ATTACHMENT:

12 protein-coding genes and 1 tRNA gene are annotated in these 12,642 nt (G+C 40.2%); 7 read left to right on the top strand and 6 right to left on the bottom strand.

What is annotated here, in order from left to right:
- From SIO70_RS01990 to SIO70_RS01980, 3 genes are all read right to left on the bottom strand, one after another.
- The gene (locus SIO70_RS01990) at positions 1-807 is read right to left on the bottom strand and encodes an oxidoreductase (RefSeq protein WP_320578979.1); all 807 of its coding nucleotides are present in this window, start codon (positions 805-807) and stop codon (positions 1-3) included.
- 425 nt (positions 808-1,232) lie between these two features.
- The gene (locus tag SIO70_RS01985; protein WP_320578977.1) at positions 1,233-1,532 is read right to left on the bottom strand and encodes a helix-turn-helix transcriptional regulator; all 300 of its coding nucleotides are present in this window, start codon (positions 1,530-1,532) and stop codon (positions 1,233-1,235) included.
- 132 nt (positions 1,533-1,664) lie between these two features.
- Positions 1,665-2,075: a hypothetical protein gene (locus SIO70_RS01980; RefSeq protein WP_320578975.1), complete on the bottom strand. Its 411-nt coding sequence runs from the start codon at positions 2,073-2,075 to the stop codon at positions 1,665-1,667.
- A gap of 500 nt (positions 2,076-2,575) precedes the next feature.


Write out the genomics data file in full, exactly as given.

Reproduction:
12 protein-coding genes and 1 tRNA gene are annotated in these 12,642 nt (G+C 40.2%); 7 read left to right on the top strand and 6 right to left on the bottom strand.

What is annotated here, in order from left to right:
- From SIO70_RS01990 to SIO70_RS01980, 3 genes are all read right to left on the bottom strand, one after another.
- The gene (locus SIO70_RS01990) at positions 1-807 is read right to left on the bottom strand and encodes an oxidoreductase (RefSeq protein WP_320578979.1); all 807 of its coding nucleotides are present in this window, start codon (positions 805-807) and stop codon (positions 1-3) included.
- 425 nt (positions 808-1,232) lie between these two features.
- The gene (locus tag SIO70_RS01985; protein WP_320578977.1) at positions 1,233-1,532 is read right to left on the bottom strand and encodes a helix-turn-helix transcriptional regulator; all 300 of its coding nucleotides are present in this window, start codon (positions 1,530-1,532) and stop codon (positions 1,233-1,235) included.
- 132 nt (positions 1,533-1,664) lie between these two features.
- Positions 1,665-2,075: a hypothetical protein gene (locus SIO70_RS01980; RefSeq protein WP_320578975.1), complete on the bottom strand. Its 411-nt coding sequence runs from the start codon at positions 2,073-2,075 to the stop codon at positions 1,665-1,667.
- A gap of 500 nt (positions 2,076-2,575) precedes the next feature.